Sean Penn delivers the performance of a lifetime
By Seán Martinfield
Sentinel Fine Arts Critic
Photo by Lynn Imanaka
MILK is a masterpiece. Directed by Academy Award nominee Gus Van Sant the film absolutely captures the burgeoning era of San Francisco’s Castro District in the late 1970s. It is the season for change at the intersection of 18th and Castro. The scattered populace of the City’s Gay community are no longer willing to be on the receiving end of brutality from the Police Department, nor the apathy and prejudice from City politicos – voted-in, appointed or otherwise. It’s time to identify hate speech, especially as it flows from the gilded and exclusive pulpits of organized religion. “Come out, come out!” shouts Harvey Milk – an openly Gay, aggressive, and gregarious 40-year-old running for a seat on the Board of Supervisors.
MILK – Now at The Castro Theatre
With three losses behind him, but an ever-growing and ever-greening constituency around him – Harvey Milk is elected to the Board of Supervisors. Nothing will ever be the same in the Castro District or in The City or in the Nation. That is, until right now. Today the inheritors of 18th and Castro find themselves once again taking to the streets to demand their civil rights and constitutionally guaranteed pursuit of happiness. Hovering above it all – blazoned across the marquee and with the largest poster ever seen across its classic exterior – the exuberant face of Sean Penn as “Harvey Milk”. Sean Penn is Harvey Milk. MILK is history re-captured. It is the greatest cinematic marriage of talent and historical personage of our times.
Director Gus Van Sant sets the scene for Harvey (Seán Penn) to record his story and fears
Dan White (Josh Brolin) demands a political favor from Harvey Milk (Sean Penn)
Surrounding Sean Penn is an assemblage of brilliant supporting players. Josh Brolin as Dan White embodies the seething madness and fierce inner turmoil of the now iconic assassin. James Franco as Harvey’s lover Scott Smith is subtle and captivating. Together they capture the complete everyday-ness of two people in love – a Gay couple fueled by commitment, nurtured with common cause, and then broken by the exhaustion of politics and failed dreams. The chemistry between Franco and Penn is real and without hesitation.
JAMES FRANCO (Scott Smith) and SEAN PENN (Harvey Milk)
Director Gus Van Sant incorporates vintage news footage to bolster the narrative. Helicopters hovering over the upper Market Street area providing long shots of LGBT crowds marching up and down Market Street to the doors of City Hall are common place now. But in the times of Harvey Milk such occurrences were shockingly brand new, and totally disturbing. Who knew those queers could stop whatever it is they do to get it together long enough to launch a spontaneous and/or highly organized peaceful demonstration? Who knew any of them had enough muscle to fight off a local cop ready to crack their skull in a neighborhood bar? Suddenly the ignorance and collective hatred of the Christian Right is the stuff of the Six O’clock News. Their privileged knowledge of God, along with the details of His Master Plan, are spelled-out from coast to coast. Van Sant makes smart use of this unforgettable imagery by placing us and his characters directly in the face of blatant ignorance – from the fanatic and tune-filled pronouncements of Anita Bryant to the fascistic agenda of State Senator John Briggs and the Prop 6 campaign.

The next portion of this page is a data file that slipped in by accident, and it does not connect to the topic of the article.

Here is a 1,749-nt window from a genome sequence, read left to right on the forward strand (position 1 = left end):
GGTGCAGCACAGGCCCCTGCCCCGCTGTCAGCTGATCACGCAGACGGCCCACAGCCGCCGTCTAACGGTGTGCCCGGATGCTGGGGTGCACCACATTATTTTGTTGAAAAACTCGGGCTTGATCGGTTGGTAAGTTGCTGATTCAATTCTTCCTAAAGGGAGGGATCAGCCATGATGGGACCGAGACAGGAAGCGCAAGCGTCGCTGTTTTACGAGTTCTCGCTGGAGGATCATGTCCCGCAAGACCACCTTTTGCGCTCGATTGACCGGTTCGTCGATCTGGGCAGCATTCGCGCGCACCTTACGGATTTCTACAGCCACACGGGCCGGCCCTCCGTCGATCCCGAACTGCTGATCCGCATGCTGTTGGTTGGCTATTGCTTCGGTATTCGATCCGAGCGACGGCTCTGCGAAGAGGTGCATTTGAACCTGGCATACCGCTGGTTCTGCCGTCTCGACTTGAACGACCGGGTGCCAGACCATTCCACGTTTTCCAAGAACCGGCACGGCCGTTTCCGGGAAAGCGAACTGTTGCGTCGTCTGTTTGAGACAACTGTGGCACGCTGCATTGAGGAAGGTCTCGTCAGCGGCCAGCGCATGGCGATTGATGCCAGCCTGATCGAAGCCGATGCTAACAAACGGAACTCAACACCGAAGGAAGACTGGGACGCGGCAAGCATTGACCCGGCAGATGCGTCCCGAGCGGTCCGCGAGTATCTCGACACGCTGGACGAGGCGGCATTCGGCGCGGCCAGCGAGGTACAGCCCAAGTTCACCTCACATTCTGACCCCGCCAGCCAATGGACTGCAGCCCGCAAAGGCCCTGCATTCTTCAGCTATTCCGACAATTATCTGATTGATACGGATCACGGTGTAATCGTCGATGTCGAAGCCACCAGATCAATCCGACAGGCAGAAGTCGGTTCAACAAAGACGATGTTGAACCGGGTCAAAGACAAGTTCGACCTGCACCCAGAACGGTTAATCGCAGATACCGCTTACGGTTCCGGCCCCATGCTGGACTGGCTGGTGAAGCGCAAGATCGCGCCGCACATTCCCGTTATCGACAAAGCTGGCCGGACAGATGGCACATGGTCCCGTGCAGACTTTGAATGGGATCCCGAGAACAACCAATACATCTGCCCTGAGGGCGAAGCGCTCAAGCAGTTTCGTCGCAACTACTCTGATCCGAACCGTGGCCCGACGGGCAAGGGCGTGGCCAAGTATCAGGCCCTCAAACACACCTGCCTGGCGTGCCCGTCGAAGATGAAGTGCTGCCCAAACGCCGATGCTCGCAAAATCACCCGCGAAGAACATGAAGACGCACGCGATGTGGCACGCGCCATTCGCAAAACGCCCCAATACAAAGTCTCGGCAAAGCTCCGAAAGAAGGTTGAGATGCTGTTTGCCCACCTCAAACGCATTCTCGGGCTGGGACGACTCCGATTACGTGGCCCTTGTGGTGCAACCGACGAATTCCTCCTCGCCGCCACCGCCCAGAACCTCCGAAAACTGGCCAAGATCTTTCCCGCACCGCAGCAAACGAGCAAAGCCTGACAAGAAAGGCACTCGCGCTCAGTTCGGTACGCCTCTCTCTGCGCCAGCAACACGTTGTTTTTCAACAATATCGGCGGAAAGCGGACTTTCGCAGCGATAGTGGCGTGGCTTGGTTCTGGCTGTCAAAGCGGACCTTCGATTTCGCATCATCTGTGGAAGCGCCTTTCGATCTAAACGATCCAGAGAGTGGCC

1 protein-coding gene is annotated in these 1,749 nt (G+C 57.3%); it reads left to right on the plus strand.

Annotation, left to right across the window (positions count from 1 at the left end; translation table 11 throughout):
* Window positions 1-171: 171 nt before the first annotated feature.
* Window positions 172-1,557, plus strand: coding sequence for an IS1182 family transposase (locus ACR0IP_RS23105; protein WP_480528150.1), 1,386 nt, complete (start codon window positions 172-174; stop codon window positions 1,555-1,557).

DENIS O’HARE (John Briggs) – EMILE HIRSCH (center, as Cleve Jones).
The script of Dustin Lance Black is rich with truth, positive and powerful in its ability to create dramatic tension and emotional climax. It is an authentic tale of San Francisco. Each of the characters is drawn to perfection; no one is exaggerated, over-exalted or unnecessarily vilified. For those who were around at the time, who knew or may be the depicted players, who found themselves in the mix of political upheaval, on the brink of self-defeat or self-realization and actualization – all will resonate with the flow of the story and remember even more about where they were upon hearing Supervisor Diane Feinstein’s announcement that Mayor George Moscone and Supervisor Harvey Milk had been shot and killed. For those who are new to this story, for those who ponder or are perhaps bewildered by the results of recent neighborhood, state and national elections – and especially for those who need to hear the wisdom of “Come out, come out!” from a true Hero – all will find MILK the most rewarding film of 2008.
A visit with Harvey at City Hall
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Seán Martinfield is a native San Franciscan. He is a Theatre Arts Graduate from San Francisco State University, a professional singer, and well-known private vocal coach to Bay Area actors and singers of all ages and persuasions. His clients have appeared in Broadway National Tours including Wicked, Aïda, Miss Saigon, Rent, Bye Bye Birdie, in theatres and cabarets throughout the Bay Area, and are regularly featured in major City events including Diva Fest, Gay Pride, and Halloween In The Castro. As an Internet consultant in vocal development and audition preparation he has published thousands of responses to those seeking his advice concerning singing techniques, professional and academic auditions, and careers in the Performing Arts. Mr. Martinfield’s Broadway clients have all profited from his vocal methodology, “The Belter’s Method”, which is being prepared for publication. If you want answers about your vocal technique, post him a question on AllExperts.com. If you would like to build up your vocal performance chops and participate in the Bay Area’s rich theatrical scene, e-mail him at: firstname.lastname@example.org.